From Town Hall:
The murder of 30-year-old medical student Gelareh Bagherzadeh near her Houston home last week was surely meant to convey a message. This was no case of mistaken identity or random violence; what must be known about this remarkable young woman is that while she feared for her lifeshe still spoke at every opportunity for freedom and women’s rights in Iran. Indeed, for Islamists there was reason to make an example of her and to send a message that – even in America – those who summon the courage to speak boldly against Islamism will be silenced.
It now is up to Americans to accept responsibility for making our own inspiring example of the courageous Gelareh Bagherzadeh. We have the power to profile this young woman of conviction as the leader that she was. But we have to know what her life meant and we have to honor the risks she took to stand for the freedoms we say we hold dear. If her killers intended that she would be silenced, it is now our duty to make sure she will not be, even in death.
Gelareh’s friends report that she had converted from Islam to Christianity and that she said “that her rights counted for nothing in Iran" and that "now in the U.S., she was going to speak for every cause she believed in." One friend at her funeral called her "a real fighter" and said that "she was a strong Persian woman who would stand up for her rights. She never gave up her right to speak, to demand freedom for our nation (Iran)."
Ms. Bagherzadeh was called an organizing member of SabzHouston, a group formed to protest the results of the 2009 elections in Iran. It is not possible to know if Gelareh was present at a well-supported September 2009 protest in front of Al-Hadi Mosque in Houston where the protestors charged that the former imam, Biria, had departed for Iran to become a senior advisor to Ahmadinejad. But, it is clear from the video that the protest sent a powerful message.
It currently appears that Gelareh’s murder will be chalked up to just another random act of violence; one that the FBI does not find worth investigating and one that is quickly becoming a dead end for the Houston police who are begging for tips. Her brother, speaking for the family, now claims that Gelareh was never politically active. There is only $5000 in CrimeStoppers money to offer as a reward. Whether the speculation about an Iranian Qods hit is worth considering, reports of the murder do suggest that the shooting was not random.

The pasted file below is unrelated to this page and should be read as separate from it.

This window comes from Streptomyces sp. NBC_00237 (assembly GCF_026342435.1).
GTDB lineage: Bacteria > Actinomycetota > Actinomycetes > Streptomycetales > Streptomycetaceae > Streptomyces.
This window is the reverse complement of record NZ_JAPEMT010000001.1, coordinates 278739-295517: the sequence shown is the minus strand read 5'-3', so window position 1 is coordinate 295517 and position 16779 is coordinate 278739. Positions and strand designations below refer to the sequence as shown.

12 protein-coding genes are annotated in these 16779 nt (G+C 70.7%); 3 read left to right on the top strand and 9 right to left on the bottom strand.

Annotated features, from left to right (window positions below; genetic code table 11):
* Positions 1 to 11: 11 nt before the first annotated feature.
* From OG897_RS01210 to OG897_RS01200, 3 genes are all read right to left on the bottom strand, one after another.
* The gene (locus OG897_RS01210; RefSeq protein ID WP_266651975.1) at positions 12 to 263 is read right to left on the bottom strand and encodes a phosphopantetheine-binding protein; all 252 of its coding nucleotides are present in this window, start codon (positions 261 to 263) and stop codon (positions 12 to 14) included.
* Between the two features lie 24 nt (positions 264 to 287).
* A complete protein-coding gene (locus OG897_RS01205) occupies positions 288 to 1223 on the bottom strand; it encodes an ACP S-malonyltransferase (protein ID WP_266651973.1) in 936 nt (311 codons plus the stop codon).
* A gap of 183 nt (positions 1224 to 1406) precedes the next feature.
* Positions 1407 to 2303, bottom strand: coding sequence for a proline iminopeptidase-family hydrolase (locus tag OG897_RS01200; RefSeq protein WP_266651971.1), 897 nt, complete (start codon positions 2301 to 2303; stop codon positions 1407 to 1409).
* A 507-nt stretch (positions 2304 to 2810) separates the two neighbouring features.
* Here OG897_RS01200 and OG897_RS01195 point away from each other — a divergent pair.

First, early reports from a Houston police officer revealed that the crime was reported twice – with one call coming in before the shooting actually happened. When police responded the first time, they found no crime scene. About forty-five minutes later, a caller reported hearing shots fired and others heard Gelareh’s car crash into the garage structure. Police arrived to find her motor still running and tires spinning.
Second, at the time of the shooting, Gelareh was on her cell phone talking to a former boyfriend. While on this call, Gelareh turned her car away from her family’s condo and into a garage area that she certainly knew was a dead end. Lorena Lopez, who said she was with the former boyfriend reports that he told her that Gelareh “screamed for her life." The boyfriend said that he heard a loud thud and then the sounds of the crash. The boyfriend does not mention hearing the gunshot that took Gelareh’s life through the passenger window. Was the gun silenced, and how then did the caller of record hear a gunshot?
Of course, the police likely have facts that did not appear in news reports and we cannot know that all reports presented were accurate but the fact that Gelareh’s purse and cell phone were left untouched also indicates that this was not a random crime.
Whether Gelareh was assassinated or not, her case deserves utmost attention and careful investigation. In the final analysis, it is most valuable to know how she lived but we also owe her the duty of learning why her life was taken.
Diana West, noted author and respected columnist, recently gave a C-SPAN interview where she made the startling observation that she thought the most important lesson surrounding -- and including -- the attacks of 9-11 was the capitulation of the West over the Danish cartoon controversy. Like the American episode where cartoonist Molly Norris joked about an “everybody draw Mohammed cartoon day,” Western Europe ran for cover in the face of threats and demonstrations. American now has an opportunity to choose differently in championing the life of freedom fighter Gelareh Bagherzadeh.